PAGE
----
- Descriptions of the output format
- One or two example command line executions of your test container
Logging captures details about what took place during test execution at that moment in time. To assist with faster remediation when there is a failure, the following logging guidelines are beneficial:
- Implement a standard record format that would be easy to parse by industry tooling for observability
- Use descriptive messages about the stages and state of the tests at that moment in time
- Ensure that there is NO sensitive data, such as passwords or keys, in the generated log files that might violate your organization's security policies
- Log API (Application Program Interfaces) requests and responses to assist in tracking the workflow
Package Test Dependencies Inside of the Container
As mentioned earlier, tests can have various runtime dependencies such as input data, database tables, and binary inputs to name a few. When these dependencies are contained outside of the test container, they may not be available at runtime. To onboard your test container in your pipeline more efficiently, having your input dependencies built and contained directly inside of your container would ensure that they are always available. However, there are use cases where it may not make sense to build your dependencies directly inside of your test container. For example, you have a need to use a large input dataset that is gigabytes in size, in your test. In this case, it may make more sense to work with your DevOps team to have this input dataset available on a mounted filesystem that is made available in your container.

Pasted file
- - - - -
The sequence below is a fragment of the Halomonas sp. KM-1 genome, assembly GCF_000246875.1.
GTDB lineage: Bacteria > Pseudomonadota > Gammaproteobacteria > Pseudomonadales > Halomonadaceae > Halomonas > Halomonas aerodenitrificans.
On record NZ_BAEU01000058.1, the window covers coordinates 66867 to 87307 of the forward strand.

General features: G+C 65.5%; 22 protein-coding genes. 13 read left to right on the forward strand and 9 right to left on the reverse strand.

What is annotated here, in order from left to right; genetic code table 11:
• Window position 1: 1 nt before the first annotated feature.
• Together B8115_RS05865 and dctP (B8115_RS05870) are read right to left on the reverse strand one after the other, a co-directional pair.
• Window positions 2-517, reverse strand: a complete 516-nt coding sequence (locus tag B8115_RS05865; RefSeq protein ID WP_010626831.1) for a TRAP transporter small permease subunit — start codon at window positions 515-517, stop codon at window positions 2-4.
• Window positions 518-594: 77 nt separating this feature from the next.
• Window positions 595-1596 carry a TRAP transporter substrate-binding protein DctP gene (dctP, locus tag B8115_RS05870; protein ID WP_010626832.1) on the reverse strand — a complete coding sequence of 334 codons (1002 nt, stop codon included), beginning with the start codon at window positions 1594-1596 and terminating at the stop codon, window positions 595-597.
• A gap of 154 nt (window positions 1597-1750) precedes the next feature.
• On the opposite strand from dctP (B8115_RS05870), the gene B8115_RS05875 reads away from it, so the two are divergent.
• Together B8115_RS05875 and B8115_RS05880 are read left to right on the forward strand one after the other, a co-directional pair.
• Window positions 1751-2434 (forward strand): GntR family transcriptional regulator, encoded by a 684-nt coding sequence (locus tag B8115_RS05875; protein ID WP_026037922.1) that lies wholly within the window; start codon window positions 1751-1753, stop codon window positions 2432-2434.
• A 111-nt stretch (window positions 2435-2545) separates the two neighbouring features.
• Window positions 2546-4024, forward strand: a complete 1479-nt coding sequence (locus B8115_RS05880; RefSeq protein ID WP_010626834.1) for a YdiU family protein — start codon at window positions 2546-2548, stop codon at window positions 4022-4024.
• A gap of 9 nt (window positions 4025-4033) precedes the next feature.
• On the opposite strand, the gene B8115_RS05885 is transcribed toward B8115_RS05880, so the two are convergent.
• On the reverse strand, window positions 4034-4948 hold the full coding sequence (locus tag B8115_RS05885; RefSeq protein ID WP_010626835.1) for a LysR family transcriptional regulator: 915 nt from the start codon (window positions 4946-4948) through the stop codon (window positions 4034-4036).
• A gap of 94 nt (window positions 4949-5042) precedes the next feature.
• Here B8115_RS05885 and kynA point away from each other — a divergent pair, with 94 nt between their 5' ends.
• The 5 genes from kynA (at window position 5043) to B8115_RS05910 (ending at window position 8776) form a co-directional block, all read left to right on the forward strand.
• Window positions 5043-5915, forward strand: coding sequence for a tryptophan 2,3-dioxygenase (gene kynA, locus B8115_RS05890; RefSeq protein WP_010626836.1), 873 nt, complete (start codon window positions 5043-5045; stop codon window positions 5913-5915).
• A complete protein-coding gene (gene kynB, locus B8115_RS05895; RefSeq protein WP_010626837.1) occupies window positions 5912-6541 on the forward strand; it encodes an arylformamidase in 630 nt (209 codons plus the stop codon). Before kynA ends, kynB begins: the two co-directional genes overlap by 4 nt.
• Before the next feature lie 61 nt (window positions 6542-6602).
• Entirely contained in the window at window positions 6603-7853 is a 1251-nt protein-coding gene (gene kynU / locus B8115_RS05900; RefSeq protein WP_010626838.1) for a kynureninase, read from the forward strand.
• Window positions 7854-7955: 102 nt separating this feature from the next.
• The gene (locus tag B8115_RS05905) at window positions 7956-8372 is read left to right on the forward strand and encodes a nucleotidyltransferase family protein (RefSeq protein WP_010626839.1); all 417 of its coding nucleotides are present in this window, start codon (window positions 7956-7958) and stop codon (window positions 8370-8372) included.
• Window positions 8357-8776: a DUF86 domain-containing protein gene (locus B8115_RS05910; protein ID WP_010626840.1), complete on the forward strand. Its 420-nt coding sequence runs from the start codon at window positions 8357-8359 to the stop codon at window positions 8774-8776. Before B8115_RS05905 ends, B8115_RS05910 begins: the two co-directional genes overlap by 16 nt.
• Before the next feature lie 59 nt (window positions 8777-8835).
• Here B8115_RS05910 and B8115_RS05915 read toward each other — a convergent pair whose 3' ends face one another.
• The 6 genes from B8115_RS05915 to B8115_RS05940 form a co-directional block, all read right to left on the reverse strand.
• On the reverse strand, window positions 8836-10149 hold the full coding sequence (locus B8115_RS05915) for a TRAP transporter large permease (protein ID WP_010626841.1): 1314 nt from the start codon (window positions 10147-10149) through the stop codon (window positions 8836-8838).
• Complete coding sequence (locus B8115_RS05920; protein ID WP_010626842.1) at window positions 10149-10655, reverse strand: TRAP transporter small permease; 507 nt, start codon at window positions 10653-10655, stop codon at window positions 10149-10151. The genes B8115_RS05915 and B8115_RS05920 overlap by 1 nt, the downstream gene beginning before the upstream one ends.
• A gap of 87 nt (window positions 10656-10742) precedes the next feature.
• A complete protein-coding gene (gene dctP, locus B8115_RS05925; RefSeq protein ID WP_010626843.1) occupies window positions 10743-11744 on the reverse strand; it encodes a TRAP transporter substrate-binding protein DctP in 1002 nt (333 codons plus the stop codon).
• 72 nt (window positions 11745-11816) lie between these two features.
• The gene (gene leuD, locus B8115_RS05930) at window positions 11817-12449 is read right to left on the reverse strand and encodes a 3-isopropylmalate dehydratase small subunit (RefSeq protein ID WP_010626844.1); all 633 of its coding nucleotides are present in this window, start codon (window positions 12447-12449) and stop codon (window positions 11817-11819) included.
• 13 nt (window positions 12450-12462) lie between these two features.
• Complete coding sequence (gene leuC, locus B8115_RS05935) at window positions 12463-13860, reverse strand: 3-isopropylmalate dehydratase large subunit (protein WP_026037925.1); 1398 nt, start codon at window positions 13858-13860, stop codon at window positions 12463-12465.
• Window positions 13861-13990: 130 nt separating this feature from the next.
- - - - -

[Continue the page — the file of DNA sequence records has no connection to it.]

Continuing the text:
Setup and Teardown Resources